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Final Progress Reports: Columbia University: Enhanced Remediation at U.S. Arsenic-Contaminated Sites

Superfund Research Program

Enhanced Remediation at U.S. Arsenic-Contaminated Sites

Project Leader: Benjamin C. Bostick
Co-Investigator: Steven N. Chillrud
Grant Number: P42ES010349
Funding Period: 2000-2021

Project-Specific Links

Final Progress Reports

Year:   2020  2016  2010  2005 

This project focuses on investigation of arsenic mobilization and transport at two Superfund sites, the first an old municipal landfill in Winthrop, ME and the second a chemical manufacturing plant in Vineland, NJ.  This year graduate student Alison Keimowitz, was lead author on 3 peer reviewed journal publications, completed her PhD dissertation which was focused on arsenic transport and fate issues at our study sites, and was awarded a Fulbright Fellowship.  The first manuscript, published in Applied Geochemistry, concludes that elevated groundwater arsenic concentrations at the Winthrop Superfund site are of natural origin, with arsenic being mobilized by the interaction of highly reducing landfill leachate with underlying sediment.  Approximately 35% of US Superfund sites where arsenic is a contaminant of concern involve landfills (EPA, 2005); improper disposal of arsenical wastes is probably responsible for this contamination at some fraction of these sites.  However, reducing conditions generally induced in groundwater by landfill leachate have the potential to mobilize arsenic at these sites as well as many old landfills.  The Simpson/Stute group followed up on investigations concerning the potential of old unlined landfills to be mobilizing arsenic with staff from Region 3 of the NYS Department of Environmental Conservation, including shared field and laboratory efforts on samples collected at several old landfills and one submitted collaborative manuscript.  This collaboration has focused on developing As/Fe ratios in iron flocs which commonly appear at surface seeps near landfills as a predictive tool of arsenic mobilization issues being present at a landfill.  Roughly ¾ of the old landfills investigated to date in Region 3 have elevated As/Fe ratios.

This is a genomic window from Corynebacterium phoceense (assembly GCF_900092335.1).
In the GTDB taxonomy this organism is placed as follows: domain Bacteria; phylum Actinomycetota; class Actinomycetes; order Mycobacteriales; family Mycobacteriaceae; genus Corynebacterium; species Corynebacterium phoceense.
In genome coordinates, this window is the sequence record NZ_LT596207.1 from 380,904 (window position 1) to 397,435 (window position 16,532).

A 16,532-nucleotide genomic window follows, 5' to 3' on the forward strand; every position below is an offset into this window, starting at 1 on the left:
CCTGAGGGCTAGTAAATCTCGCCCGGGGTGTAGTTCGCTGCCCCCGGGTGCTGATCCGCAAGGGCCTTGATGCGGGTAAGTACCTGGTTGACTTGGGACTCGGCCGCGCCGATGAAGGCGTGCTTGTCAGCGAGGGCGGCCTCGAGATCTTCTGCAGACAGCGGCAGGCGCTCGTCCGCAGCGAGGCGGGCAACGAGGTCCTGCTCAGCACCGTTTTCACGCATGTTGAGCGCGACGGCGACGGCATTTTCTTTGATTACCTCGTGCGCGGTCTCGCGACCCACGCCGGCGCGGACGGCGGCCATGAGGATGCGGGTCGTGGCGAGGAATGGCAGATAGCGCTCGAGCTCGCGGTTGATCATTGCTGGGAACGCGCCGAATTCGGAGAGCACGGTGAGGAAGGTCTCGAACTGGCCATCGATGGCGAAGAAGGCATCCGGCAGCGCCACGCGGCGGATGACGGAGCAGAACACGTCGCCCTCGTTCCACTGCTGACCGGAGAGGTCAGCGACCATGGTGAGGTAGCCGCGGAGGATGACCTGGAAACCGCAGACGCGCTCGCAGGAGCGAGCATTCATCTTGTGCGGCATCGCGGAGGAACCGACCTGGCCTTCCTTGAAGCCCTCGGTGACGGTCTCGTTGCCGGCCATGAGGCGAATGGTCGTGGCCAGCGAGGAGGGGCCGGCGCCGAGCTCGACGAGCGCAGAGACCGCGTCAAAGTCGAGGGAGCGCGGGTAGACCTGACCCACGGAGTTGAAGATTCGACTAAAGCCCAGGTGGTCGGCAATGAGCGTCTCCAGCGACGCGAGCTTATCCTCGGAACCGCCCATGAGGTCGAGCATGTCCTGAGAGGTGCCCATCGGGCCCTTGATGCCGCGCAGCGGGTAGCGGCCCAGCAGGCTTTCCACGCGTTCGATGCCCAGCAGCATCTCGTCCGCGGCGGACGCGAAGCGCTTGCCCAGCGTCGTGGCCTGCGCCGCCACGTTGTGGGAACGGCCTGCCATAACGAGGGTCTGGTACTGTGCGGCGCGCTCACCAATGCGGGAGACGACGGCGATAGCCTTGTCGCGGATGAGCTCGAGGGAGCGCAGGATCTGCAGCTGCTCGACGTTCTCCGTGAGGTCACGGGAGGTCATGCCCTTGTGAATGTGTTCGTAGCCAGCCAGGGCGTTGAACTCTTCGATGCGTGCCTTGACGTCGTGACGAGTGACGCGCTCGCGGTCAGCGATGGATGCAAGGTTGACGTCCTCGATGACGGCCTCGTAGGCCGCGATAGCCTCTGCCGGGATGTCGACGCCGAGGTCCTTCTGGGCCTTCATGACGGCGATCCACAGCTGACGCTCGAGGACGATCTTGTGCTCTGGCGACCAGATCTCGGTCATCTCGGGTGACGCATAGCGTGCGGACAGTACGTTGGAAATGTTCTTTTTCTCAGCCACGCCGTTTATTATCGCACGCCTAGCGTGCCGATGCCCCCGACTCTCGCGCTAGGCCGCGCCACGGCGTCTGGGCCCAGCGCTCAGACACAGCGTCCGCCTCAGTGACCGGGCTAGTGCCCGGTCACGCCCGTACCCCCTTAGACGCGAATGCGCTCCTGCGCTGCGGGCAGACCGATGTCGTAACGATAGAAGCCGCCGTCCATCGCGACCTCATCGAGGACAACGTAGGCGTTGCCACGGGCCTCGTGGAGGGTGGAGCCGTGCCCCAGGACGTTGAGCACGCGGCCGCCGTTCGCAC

Additional fieldwork during the 2005 focused on collection of samples from the Vineland site for tracer measurements and for characterization of the potential for As mobilization in aquifer solids. The researchers collected 24 samples for SF6 and 3H/3He on extraction and monitoring wells, which will allow them to determine groundwater ages for the aquifer underneath the site. The SF6 analyses show a characteristic decrease of age as a function of depth. The tracer data set will allow the researchers to compare how the operating pump & treat system has influenced the groundwater flow regime by comparison with an earlier survey and eventually will be used as calibration target of the existing groundwater flow model that then is needed to determine locations of additional wells to ensure capture of the arsenic plume.  Preliminary characterization of the aquifer solids suggests that the vast majority of the arsenic is easily mobilizable. This is a promising preliminary result relevant to proposed field experiments focused on assessing feasibility of in situ mobilization of arsenic as a way to greatly enhance the pump and treat remediation of the site.

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